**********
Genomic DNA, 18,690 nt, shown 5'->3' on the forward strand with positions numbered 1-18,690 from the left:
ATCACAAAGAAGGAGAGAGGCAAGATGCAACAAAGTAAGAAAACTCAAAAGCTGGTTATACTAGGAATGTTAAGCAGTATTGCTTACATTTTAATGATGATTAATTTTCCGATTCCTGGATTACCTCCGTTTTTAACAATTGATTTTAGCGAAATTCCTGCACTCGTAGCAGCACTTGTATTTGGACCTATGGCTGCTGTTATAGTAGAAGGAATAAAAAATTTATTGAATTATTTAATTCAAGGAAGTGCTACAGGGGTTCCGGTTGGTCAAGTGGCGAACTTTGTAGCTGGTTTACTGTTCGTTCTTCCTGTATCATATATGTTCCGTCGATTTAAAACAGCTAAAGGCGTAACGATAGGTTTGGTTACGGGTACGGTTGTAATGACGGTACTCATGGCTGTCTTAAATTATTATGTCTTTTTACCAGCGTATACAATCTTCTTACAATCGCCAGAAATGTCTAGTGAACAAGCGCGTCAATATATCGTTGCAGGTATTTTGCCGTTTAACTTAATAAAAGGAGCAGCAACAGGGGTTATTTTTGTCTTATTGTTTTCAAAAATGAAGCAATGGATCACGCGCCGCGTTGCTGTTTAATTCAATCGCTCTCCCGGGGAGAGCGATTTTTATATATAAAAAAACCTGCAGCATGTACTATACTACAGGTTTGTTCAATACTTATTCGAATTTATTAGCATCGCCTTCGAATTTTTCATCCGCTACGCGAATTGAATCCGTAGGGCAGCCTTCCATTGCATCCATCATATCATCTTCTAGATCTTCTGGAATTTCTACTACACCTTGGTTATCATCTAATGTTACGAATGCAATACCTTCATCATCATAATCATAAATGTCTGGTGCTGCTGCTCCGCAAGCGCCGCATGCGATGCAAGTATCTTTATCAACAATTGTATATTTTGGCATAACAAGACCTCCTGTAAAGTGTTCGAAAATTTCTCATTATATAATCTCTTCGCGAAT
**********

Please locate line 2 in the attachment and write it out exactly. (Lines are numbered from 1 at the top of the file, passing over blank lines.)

ATCACAAAGAAGGAGAGAGGCAAGATGCAACAAAGTAAGAAAACTCAAAAGCTGGTTATACTAGGAATGTTAAGCAGTATTGCTTACATTTTAATGATGATTAATTTTCCGATTCCTGGATTACCTCCGTTTTTAACAATTGATTTTAGCGAAATTCCTGCACTCGTAGCAGCACTTGTATTTGGACCTATGGCTGCTGTTATAGTAGAAGGAATAAAAAATTTATTGAATTATTTAATTCAAGGAAGTGCTACAGGGGTTCCGGTTGGTCAAGTGGCGAACTTTGTAGCTGGTTTACTGTTCGTTCTTCCTGTATCATATATGTTCCGTCGATTTAAAACAGCTAAAGGCGTAACGATAGGTTTGGTTACGGGTACGGTTGTAATGACGGTACTCATGGCTGTCTTAAATTATTATGTCTTTTTACCAGCGTATACAATCTTCTTACAATCGCCAGAAATGTCTAGTGAACAAGCGCGTCAATATATCGTTGCAGGTATTTTGCCGTTTAACTTAATAAAAGGAGCAGCAACAGGGGTTATTTTTGTCTTATTGTTTTCAAAAATGAAGCAATGGATCACGCGCCGCGTTGCTGTTTAATTCAATCGCTCTCCCGGGGAGAGCGATTTTTATATATAAAAAAACCTGCAGCATGTACTATACTACAGGTTTGTTCAATACTTATTCGAATTTATTAGCATCGCCTTCGAATTTTTCATCCGCTACGCGAATTGAATCCGTAGGGCAGCCTTCCATTGCATCCATCATATCATCTTCTAGATCTTCTGGAATTTCTACTACACCTTGGTTATCATCTAATGTTACGAATGCAATACCTTCATCATCATAATCATAAATGTCTGGTGCTGCTGCTCCGCAAGCGCCGCATGCGATGCAAGTATCTTTATCAACAATTGTATATTTTGGCATAACAAGACCTCCTGTAAAGTGTTCGAAAATTTCTCATTATATAATCTCTTCGCGAAT